As smartphones continue to take over almost every part of our lives, managing our energy use at home may be the next thing coming.
At least that's what four Canadian academics are projecting. A paper recently published in the International Journal of Sustainable Energy looks at how smartphones could significantly accelerate home energy audits for greater energy conservation over traditional methods, like having trained energy auditors driving from house to house to look at heating and cooling systems once every year.
Their study analyzed 157,000 homes in Southeastern Ontario and found it would take 55 years to complete an energy audit of every house using the tremendously inefficient traditional method. With smartphones at every house, however, this same task could be completed all at once.
The usefulness of smartphones may come as no surprise, but energy management gadgets have yet to catch on in homes at the same rate as commercial real estate. It seems energy savings, while great if you're a business with high-energy needs, aren't as compelling for homeowners. Most energy management systems are too complicated, and the savings aren't big enough to justify effort on the part of the homeowner.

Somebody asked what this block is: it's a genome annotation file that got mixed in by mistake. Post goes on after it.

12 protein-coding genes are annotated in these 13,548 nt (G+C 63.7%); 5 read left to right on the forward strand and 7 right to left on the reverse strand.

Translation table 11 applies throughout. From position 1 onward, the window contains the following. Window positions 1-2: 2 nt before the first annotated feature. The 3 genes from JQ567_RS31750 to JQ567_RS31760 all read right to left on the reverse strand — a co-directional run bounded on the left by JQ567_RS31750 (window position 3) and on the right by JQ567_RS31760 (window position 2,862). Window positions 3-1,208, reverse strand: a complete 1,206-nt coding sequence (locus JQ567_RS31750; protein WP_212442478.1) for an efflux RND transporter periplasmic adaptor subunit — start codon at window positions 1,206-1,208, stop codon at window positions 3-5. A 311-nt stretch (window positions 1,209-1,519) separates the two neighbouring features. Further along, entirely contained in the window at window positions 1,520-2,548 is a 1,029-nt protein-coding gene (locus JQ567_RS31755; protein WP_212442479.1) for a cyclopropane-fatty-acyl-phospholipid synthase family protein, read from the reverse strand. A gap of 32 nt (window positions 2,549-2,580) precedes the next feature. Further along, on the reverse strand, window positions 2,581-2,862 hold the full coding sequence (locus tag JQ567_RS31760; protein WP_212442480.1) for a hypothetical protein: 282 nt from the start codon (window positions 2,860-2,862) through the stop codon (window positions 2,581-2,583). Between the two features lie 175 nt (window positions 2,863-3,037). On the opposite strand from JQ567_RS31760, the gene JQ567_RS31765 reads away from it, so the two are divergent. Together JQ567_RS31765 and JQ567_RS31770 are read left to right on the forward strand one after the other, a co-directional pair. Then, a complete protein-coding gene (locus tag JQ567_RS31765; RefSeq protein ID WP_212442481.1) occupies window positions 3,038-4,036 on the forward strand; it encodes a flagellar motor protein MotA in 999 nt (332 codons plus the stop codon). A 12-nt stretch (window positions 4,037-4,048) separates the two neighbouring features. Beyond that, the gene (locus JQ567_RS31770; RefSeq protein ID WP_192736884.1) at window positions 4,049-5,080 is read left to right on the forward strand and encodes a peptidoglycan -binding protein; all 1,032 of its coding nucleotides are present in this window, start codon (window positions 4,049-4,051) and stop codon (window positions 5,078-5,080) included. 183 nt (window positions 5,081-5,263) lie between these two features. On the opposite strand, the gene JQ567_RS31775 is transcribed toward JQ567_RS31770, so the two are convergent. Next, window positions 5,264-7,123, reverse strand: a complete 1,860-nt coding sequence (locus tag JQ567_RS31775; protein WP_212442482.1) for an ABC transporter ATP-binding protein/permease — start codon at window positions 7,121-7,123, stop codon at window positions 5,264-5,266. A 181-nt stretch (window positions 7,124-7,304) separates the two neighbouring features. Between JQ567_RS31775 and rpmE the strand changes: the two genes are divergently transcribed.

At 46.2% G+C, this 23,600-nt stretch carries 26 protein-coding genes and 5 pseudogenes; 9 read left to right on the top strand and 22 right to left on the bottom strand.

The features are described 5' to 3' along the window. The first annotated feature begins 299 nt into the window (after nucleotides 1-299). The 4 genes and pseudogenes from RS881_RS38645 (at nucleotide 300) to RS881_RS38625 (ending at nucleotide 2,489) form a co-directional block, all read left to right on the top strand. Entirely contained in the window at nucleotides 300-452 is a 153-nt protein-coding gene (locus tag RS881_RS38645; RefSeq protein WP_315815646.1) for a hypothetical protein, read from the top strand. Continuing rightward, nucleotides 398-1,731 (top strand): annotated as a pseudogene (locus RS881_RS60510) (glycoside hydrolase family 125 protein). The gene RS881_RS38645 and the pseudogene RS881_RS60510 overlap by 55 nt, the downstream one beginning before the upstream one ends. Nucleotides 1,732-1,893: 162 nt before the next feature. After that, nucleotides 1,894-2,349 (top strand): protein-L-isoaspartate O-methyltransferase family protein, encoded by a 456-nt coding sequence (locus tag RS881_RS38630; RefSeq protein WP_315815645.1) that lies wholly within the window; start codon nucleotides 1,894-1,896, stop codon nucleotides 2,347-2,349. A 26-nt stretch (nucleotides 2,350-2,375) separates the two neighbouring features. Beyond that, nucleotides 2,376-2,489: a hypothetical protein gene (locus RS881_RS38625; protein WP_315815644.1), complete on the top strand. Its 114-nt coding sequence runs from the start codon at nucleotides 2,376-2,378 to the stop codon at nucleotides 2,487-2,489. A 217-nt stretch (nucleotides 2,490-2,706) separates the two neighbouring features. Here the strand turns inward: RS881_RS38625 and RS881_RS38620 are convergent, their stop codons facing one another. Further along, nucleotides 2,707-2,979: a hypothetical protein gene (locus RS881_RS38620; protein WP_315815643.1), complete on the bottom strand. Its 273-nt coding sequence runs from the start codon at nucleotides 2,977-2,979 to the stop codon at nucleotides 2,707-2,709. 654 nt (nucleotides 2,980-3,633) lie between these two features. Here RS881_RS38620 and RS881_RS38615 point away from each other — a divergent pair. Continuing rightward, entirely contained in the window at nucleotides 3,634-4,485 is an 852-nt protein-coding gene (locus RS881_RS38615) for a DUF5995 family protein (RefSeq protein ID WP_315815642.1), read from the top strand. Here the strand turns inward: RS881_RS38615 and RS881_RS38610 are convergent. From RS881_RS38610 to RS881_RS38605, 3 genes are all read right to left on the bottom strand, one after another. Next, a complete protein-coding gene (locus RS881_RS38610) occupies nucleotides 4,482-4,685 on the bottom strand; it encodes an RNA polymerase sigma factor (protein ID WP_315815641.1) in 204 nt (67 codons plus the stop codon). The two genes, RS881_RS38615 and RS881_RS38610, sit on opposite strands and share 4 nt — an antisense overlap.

Nevertheless, there are lots of startups and big companies out there trying to solve this problem -- and crack this market. Technology research firm ON World predicts that by 2016, global revenue for home energy management will surpass $4 billion. Market researcher Pike Research makes a more conservative estimate with $2 billion in global revenue by 2020. Either way, there's lots of money to go around.
So the interest -- and opportunity -- is there, but the question remains, how do you make energy management more accessible for the homeowner? Smartphones may be the answer. After all, according to research from 2011 by IT consulting firm Accenture, 50 percent of 18 to 24 year olds and 44 percent of 25 to 34 years old were interested in smartphone apps that allow them to measure their energy consumption.
Jonathan Collins, principal analyst at market research firm ABI Research, said smartphone apps are one major factor behind the current growth in home automation -- 1.5 million home automation systems were installed this year, and many include energy management.
"Mobile devices increase awareness, as they [make it] easy to share with someone that you have home automation," he said.
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